UNH Media Relations
DURHAM, N.H. – When Dana Jennings, ’80, learned that he had prostate cancer two years ago, he did what any self-respecting journalist would do: he wrote about it. A reporter for The New York Times, he began a column for the newspaper’s blog Well, submitting essays every few weeks about his treatment, his thoughts, and his recovery. Soon his entries were receiving hundreds of readers’ responses. Two of the columns were so lauded that they were selected to appear in “The Best American Medical Writing 2009.”
Learning to write for a new medium – the Internet – at the age of 51 after dedicating the previous 30 years to writing everything from newspaper columns to magazine features to novels, struck Jennings as both “strange and interesting.” The bottom line, he says, is that he was just following the advice of his mentor, writing legend and UNH professor Don Murray: “Write about what makes you different.”
Jennings will honor his mentor next month when he returns to the University of New Hampshire as the 2010 Donald Murray Visiting Journalist. In this role, Jennings will visit UNH journalism classes during the week of April 5-9, 2010, meet with The New Hampshire staff, and present a talk titled “My Brief Life as a Woman: a Veteran Journalist-turns Cancer Blogger” at 4:30 p.m., Tuesday, April 6 in MUB Theatre II. The event is free and open to the public.
Sponsored by the UNH Journalism Program, the Donald Murray Visiting Journalist Program brings accomplished alumni journalists to campus each year for week-long residencies during which they conduct classes, work with students and student media, and give a public lecture.
While Jennings is eager to talk about his experience as a middle-aged blogger, he is also looking forward to sharing his experiences as a newspaper journalist (in 17 years at the New York Times, he has edited for both sports and news sections and written for every department from styles to home to the book review), a freelance magazine writer (his work has appeared in a variety of publications, including Esquire and New England Monthly), a novelist (“Women of Granite,” “Lonesome Standard Time,” and “Mosquito Games”), a children’s book author (“Me, Dad, & Number 6”), and a memoirist (“Sing Me Back Home: Death, and Country Music,” and “What a Difference a Dog Makes; Big Lessons on Life, Love, and Healing from a Small Pooch,” which will be released next November by Doubleday).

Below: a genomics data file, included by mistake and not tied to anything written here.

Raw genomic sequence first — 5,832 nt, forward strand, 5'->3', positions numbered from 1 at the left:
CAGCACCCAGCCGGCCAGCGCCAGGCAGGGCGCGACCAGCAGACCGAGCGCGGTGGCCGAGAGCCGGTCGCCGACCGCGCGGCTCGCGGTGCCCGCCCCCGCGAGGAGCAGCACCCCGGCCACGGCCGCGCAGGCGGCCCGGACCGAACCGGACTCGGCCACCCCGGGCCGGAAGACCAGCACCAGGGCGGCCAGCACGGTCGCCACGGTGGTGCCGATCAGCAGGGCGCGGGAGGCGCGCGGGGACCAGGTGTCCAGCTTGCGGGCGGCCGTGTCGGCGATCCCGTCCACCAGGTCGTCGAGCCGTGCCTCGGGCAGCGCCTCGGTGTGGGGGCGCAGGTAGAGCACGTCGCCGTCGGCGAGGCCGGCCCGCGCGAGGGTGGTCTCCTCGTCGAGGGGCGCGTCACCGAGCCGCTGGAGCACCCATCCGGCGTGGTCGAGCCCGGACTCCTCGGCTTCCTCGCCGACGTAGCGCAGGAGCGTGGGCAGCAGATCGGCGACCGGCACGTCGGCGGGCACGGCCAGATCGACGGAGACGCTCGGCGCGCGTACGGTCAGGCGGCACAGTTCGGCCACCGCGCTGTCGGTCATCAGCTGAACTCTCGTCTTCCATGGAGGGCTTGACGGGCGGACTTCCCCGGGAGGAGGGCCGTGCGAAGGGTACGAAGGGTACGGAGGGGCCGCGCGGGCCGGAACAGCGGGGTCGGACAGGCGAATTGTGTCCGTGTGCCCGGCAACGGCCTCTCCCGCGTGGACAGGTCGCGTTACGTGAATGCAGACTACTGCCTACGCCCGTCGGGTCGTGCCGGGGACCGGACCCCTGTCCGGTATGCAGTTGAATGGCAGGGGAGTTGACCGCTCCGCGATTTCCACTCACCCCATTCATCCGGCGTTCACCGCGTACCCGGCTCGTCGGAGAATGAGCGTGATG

Jennings also has worked for the Wall Street Journal as an editor and for the Manchester Union Leader as a general assignment reporter. He was born and raised in Kingston, not only the first person in his family to graduate from college, but also the first person in his family to attend high school.
The UNH Journalism Program looks forward to Jennings’ visit in which students and the greater UNH community can learn not just about the writing life, but about what it means to write with grace under fire. A sample of his prose:
“The most disturbing part of my recent post-treatment depression was when this thought – ‘Why don’t I kill myself?’ – would float to the surface of my consciousness, like a fat trout feeding at dusk. I would quickly nudge it away, never let it set its awful hook in my gray and foggy brain.”
The Donald Murray Visiting Journalist Program is named in honor of the late Donald Murray, the Pulitzer Prize-winning writer who started the UNH journalism program in 1963. Terry Williams ’80, publisher of The Telegraph of Nashua, led the fundraising drive for the program, with primary support coming from The McLean Contributionship and from UNH journalism alumni. Recent visiting alums include former TV anchorwoman Natalie Jacobson and sportswriter Jackie MacMullan.
For more information about this year’s visiting journalist, please contact Sue Hertz, director of the UNH Journalism Program, at 603-862-3966 or email@example.com.
The University of New Hampshire, founded in 1866, is a world-class public research university with the feel of a New England liberal arts college. A land, sea, and space-grant university, UNH is the state's flagship public institution, enrolling more than 12,200 undergraduate and 2,200 graduate students.